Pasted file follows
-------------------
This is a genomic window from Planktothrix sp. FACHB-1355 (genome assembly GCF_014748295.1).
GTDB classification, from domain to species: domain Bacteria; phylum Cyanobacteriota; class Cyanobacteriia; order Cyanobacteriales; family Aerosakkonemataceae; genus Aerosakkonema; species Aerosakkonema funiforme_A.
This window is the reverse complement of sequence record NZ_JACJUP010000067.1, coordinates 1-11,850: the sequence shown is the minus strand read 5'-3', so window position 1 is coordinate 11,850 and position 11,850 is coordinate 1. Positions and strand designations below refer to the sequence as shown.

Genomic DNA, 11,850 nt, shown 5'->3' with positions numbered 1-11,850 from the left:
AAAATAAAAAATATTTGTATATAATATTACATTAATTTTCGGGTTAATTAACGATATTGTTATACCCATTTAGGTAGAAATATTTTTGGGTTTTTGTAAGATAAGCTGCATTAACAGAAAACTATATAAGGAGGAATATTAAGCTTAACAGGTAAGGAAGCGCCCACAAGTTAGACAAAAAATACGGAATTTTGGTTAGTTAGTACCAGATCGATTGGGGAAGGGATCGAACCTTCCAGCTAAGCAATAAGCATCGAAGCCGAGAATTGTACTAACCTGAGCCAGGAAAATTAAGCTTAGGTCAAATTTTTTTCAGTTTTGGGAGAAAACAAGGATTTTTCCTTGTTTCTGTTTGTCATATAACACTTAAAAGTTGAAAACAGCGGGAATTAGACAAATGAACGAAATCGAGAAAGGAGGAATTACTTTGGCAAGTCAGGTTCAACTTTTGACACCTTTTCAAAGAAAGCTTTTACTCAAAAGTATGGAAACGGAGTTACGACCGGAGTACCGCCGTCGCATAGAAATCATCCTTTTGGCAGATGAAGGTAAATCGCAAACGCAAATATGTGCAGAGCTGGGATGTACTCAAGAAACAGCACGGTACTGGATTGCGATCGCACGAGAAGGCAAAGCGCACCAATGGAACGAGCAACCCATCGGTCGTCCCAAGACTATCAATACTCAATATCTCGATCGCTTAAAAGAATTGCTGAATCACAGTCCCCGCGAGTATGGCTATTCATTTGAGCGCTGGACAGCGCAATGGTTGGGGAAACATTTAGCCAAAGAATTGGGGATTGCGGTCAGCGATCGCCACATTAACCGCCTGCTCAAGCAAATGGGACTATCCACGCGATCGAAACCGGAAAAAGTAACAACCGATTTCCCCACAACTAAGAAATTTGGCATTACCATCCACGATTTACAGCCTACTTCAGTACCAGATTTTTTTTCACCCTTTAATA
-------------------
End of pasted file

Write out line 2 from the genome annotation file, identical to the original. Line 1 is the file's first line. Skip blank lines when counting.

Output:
GTDB classification, from domain to species: domain Bacteria; phylum Cyanobacteriota; class Cyanobacteriia; order Cyanobacteriales; family Aerosakkonemataceae; genus Aerosakkonema; species Aerosakkonema funiforme_A.